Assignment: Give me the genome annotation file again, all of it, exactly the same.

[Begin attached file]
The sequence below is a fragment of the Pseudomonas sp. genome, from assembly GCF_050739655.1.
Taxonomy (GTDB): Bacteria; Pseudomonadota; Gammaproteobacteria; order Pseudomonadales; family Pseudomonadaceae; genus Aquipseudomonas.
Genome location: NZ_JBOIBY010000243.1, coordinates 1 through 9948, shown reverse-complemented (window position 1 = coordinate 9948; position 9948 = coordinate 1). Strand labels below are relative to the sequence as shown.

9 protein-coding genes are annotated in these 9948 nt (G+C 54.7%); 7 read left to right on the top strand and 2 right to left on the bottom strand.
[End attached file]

The sequence below is a fragment of the Pseudomonas sp. genome, from assembly GCF_050739655.1.
Taxonomy (GTDB): Bacteria; Pseudomonadota; Gammaproteobacteria; order Pseudomonadales; family Pseudomonadaceae; genus Aquipseudomonas.
Genome location: NZ_JBOIBY010000243.1, coordinates 1 through 9948, shown reverse-complemented (window position 1 = coordinate 9948; position 9948 = coordinate 1). Strand labels below are relative to the sequence as shown.

9 protein-coding genes are annotated in these 9948 nt (G+C 54.7%); 7 read left to right on the top strand and 2 right to left on the bottom strand.